By Ray Bennett
BERLIN – Marianne Faithfull (pictured) is unforgettable as a middle-class, middle-aged frump who takes a job at a sex club in order to raise enough money for her grandson’s life-saving operation in Sam Garbarski’s crowd-pleasing comedy-drama “Irina Palm.”
Cheers and applause erupted following the Berlinale press screening Tuesday, and that reaction should accompany this competition film on the way to awards and audiences everywhere.
Mixing pathos and comedy expertly, with many funny lines, the screenplay by Martin Herron and Philippe Blasband, based on an original script by Blasband, shows a knowing hand in scenes involving stuffy Little England villagers and the cynical operators of the sex business in London’s Soho.
The situation is established quickly. Maggie’s small grandson Olly (Corey Burke) will die unless he gets to Australia for an operation that’s only available in Melbourne. The treatment is free, but it will take £6,000 for Maggie’s son Tom (Kevin Bishop) and his wife Sarah (Siobhan Hewlett) to get him there.
The boy’s parents are broke and Maggie, a widow, already has sold her home to pay for Olly’s treatment. Turned down by her bank and employment agencies, Maggie spots a job offer for a hostess in a Soho doorway.
Full of trepidation, she enters a world she has never experienced and of which she has not the slightest knowledge. In a very funny scene, the world-weary Eastern European club owner, Miki (Miki Manojlovic), patiently explains that “hostess” is a euphemism for “whore.” He examines her smooth hands and says she could make a lot of money by masturbating men that she wouldn’t see as they placed their organs through a hole in the wall.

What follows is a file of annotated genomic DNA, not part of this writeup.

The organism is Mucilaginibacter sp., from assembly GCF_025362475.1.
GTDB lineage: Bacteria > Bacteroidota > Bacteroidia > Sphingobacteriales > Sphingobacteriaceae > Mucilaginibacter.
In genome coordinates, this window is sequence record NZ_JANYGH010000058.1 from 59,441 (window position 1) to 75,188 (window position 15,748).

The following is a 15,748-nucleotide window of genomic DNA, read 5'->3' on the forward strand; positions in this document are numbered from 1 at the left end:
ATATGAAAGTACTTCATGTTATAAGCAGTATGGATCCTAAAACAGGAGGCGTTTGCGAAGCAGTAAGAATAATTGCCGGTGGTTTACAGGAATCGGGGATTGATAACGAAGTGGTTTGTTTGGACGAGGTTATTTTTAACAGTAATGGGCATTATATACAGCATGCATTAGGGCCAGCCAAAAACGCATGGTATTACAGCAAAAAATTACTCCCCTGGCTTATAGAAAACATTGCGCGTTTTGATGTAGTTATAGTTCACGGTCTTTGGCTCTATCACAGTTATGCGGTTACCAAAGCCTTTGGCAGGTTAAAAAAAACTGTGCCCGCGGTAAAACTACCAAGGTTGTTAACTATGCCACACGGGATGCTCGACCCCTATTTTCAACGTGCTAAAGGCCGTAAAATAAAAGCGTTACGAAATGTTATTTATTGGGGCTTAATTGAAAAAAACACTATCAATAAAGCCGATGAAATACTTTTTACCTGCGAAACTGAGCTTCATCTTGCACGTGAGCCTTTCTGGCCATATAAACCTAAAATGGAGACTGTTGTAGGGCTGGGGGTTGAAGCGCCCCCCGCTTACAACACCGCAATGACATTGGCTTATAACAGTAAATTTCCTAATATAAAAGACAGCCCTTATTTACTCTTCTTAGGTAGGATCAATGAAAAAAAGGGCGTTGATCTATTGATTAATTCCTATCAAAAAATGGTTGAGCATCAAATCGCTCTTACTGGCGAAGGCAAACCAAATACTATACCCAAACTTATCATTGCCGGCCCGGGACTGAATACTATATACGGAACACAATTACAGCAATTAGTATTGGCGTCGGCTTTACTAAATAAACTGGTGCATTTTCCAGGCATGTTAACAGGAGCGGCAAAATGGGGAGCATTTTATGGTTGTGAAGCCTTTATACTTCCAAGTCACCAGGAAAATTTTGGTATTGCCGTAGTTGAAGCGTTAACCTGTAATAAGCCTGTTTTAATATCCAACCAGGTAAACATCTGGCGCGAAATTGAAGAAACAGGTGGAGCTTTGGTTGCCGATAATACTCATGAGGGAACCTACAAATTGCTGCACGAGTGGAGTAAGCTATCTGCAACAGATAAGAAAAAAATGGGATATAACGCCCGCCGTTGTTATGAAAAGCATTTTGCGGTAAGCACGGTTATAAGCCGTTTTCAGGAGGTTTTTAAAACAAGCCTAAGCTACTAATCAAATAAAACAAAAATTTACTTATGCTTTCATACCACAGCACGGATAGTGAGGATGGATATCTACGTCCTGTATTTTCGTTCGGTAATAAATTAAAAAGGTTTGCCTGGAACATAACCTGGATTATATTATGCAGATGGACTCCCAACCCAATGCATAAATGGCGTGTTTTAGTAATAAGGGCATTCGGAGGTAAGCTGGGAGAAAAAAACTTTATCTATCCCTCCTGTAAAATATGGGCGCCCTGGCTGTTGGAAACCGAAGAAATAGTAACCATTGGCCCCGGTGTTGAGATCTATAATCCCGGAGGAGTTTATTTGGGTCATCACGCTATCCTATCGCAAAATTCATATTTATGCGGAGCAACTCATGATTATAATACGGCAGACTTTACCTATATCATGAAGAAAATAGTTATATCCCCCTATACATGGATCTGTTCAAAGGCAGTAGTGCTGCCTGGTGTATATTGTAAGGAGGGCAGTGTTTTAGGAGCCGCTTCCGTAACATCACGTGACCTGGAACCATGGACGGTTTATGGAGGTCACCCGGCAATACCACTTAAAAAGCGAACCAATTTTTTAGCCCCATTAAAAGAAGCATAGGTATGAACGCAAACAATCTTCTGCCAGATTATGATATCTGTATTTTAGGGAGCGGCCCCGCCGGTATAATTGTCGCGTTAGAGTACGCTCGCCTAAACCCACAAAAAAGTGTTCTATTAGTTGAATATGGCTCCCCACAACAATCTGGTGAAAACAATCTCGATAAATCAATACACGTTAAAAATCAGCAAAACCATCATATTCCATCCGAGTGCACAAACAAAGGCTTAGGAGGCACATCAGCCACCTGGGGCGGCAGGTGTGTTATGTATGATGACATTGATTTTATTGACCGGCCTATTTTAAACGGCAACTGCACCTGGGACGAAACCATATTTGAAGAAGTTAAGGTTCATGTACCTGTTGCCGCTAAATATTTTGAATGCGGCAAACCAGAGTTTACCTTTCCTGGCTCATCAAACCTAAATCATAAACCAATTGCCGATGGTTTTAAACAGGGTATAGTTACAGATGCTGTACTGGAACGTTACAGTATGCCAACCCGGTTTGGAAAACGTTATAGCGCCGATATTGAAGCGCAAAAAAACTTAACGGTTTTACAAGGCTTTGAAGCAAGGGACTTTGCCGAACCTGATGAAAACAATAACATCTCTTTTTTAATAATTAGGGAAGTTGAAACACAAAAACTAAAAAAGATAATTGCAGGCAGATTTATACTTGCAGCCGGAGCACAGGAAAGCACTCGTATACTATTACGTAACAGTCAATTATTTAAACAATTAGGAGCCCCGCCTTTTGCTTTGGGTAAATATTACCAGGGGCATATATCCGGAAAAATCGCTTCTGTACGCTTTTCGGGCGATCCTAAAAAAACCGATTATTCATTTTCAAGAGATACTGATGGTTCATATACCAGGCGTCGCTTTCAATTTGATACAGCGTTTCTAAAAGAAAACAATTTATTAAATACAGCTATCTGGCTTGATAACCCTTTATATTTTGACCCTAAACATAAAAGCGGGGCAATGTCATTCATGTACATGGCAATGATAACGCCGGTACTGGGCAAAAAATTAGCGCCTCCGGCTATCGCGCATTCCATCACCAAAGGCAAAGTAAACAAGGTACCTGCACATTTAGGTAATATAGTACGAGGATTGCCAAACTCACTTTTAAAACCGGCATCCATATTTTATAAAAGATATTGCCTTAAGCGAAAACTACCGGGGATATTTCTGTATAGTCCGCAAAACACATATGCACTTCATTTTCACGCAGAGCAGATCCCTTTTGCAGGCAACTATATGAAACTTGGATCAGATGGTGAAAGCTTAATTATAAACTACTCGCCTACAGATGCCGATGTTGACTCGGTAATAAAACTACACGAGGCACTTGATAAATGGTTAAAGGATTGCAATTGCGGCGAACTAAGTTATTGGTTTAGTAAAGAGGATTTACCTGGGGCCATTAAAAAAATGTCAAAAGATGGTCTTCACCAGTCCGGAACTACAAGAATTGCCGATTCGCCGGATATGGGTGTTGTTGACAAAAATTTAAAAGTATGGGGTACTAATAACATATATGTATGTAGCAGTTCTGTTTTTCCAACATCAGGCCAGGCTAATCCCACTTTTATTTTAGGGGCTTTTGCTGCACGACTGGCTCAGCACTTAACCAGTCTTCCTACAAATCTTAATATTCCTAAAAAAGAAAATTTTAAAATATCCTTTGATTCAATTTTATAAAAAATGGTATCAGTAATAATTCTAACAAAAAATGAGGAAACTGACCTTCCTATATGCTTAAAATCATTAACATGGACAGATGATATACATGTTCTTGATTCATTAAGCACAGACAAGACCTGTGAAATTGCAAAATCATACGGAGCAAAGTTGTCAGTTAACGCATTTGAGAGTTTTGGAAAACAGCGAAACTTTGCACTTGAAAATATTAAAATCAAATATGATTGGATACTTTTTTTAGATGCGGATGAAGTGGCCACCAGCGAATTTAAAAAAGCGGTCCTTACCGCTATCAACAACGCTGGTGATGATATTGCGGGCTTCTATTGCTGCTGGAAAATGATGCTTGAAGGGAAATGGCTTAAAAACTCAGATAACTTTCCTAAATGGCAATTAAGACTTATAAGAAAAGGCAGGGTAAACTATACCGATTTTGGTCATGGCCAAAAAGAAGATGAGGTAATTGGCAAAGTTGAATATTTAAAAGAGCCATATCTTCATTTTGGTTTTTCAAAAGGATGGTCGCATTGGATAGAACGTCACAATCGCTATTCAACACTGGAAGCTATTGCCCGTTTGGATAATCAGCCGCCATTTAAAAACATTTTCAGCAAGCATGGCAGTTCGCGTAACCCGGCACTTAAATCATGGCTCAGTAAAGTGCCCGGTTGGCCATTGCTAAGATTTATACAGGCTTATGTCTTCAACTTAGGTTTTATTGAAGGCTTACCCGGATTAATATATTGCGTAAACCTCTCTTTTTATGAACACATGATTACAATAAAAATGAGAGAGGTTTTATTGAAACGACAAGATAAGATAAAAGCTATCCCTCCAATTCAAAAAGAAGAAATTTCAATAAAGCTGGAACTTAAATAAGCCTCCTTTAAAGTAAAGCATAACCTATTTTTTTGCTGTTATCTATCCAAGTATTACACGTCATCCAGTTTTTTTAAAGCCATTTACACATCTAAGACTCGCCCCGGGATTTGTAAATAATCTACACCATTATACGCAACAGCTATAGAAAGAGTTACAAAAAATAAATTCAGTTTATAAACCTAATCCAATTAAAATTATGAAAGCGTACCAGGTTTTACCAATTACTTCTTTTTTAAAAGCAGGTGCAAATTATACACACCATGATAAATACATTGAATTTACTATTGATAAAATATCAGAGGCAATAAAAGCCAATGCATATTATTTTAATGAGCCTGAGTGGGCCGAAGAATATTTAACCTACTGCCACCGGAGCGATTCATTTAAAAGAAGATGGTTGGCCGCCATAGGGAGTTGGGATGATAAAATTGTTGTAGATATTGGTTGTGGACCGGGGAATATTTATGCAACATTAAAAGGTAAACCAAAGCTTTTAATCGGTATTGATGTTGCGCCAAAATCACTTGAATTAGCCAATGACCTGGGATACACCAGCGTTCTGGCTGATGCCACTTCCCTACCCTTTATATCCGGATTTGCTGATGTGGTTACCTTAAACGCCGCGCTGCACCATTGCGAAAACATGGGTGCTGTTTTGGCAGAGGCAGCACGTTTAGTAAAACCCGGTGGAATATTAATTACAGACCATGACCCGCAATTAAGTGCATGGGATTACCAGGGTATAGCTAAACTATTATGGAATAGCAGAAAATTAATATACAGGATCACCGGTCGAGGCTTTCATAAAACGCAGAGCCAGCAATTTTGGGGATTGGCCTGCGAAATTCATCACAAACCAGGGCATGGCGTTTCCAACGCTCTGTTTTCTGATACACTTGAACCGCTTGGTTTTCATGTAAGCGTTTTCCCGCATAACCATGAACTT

Outraged, Maggie flees. But seeing once again how distraught her family is, she returns and takes the job. Another sex worker, Luisa (Dorka Gryllus), patiently instructs her in the techniques of the job: “The first time is embarrassing, but after that you’ll wank for England.”
Miki gives Maggie her own booth and the professional name Irina Palm, and soon men are lining up for her exceptional ministrations. She even decorates her little booth with pictures and knickknacks from home. With the promise of making a lot of money, Maggie decides to keep doing it though she is desperate to make sure no one in her family or her village finds out what she’s doing.
That, of course, is where the tension lies as both her son and the prissy members of her bridge foursome become ever more curious about her daily activities in the city. The inevitable revelation and the various reactions to it are hilarious, sad and warming. The only discordant note in the picture is in Tom’s behavior when learning of his mother’s sacrifice, but it does serve to heighten the response of Sarah and the other women.
The film’s guitar score by Ghinzu does much to amplify Maggie’s path from obeying conventional mores to casting away worries about what people will think. Garbarski does not shrink from the harsh realities of the sex industry, but he also takes time to develop an unlikely romance between Maggie and Miki.
Manojlovic deserves high praise for his handling of the club owner’s reluctant corruption, but it is Faithfull’s compassionate and knowing performance that will leave audiences smiling.
Venue: Berlin International Film Festival; Cast: Marianne Faithfull; Miki Manojlovic; Kevin Bishop, Siobhan Hewlett, Dorka Gryllus, Jenny Agutter, Corey Burke, Meg Wynn-Owen, Susan Hitch; Director: Sam Garbarski; Writers: Martin Herron, Philippe Blasband, based on an original script by: Philippe Blasband; Director of photography: Christophe Beaucarne; Production designer: Veronique Sacrez; Music: Ghinzu
Costume designer: Anushia Nieradzik; Editor: Ludo Troch; Producer: Sebastien Delloye; Production: Entre Chien et Loup, Pyramide International; Not rated; running time, 103 minutes.
This review appeared in The Hollywood Reporter.